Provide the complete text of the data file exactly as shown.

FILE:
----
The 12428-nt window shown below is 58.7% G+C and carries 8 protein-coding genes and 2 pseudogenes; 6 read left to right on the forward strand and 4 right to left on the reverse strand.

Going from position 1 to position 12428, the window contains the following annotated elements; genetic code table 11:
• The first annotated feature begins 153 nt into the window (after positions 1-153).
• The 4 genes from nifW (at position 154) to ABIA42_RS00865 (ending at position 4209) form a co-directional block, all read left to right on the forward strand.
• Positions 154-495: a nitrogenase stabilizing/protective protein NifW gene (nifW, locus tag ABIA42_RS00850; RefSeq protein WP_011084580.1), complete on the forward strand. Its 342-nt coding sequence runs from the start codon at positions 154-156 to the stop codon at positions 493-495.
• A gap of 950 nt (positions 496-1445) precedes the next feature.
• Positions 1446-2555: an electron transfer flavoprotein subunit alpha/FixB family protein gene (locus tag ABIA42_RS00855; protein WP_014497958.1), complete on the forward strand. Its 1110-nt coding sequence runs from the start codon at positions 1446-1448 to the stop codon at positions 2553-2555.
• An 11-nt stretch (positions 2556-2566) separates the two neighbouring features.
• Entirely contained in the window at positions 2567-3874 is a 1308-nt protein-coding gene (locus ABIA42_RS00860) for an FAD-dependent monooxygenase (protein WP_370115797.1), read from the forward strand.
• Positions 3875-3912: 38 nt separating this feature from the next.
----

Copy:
The 12428-nt window shown below is 58.7% G+C and carries 8 protein-coding genes and 2 pseudogenes; 6 read left to right on the forward strand and 4 right to left on the reverse strand.

Going from position 1 to position 12428, the window contains the following annotated elements; genetic code table 11:
• The first annotated feature begins 153 nt into the window (after positions 1-153).
• The 4 genes from nifW (at position 154) to ABIA42_RS00865 (ending at position 4209) form a co-directional block, all read left to right on the forward strand.
• Positions 154-495: a nitrogenase stabilizing/protective protein NifW gene (nifW, locus tag ABIA42_RS00850; RefSeq protein WP_011084580.1), complete on the forward strand. Its 342-nt coding sequence runs from the start codon at positions 154-156 to the stop codon at positions 493-495.
• A gap of 950 nt (positions 496-1445) precedes the next feature.
• Positions 1446-2555: an electron transfer flavoprotein subunit alpha/FixB family protein gene (locus tag ABIA42_RS00855; protein WP_014497958.1), complete on the forward strand. Its 1110-nt coding sequence runs from the start codon at positions 1446-1448 to the stop codon at positions 2553-2555.
• An 11-nt stretch (positions 2556-2566) separates the two neighbouring features.
• Entirely contained in the window at positions 2567-3874 is a 1308-nt protein-coding gene (locus ABIA42_RS00860) for an FAD-dependent monooxygenase (protein WP_370115797.1), read from the forward strand.
• Positions 3875-3912: 38 nt separating this feature from the next.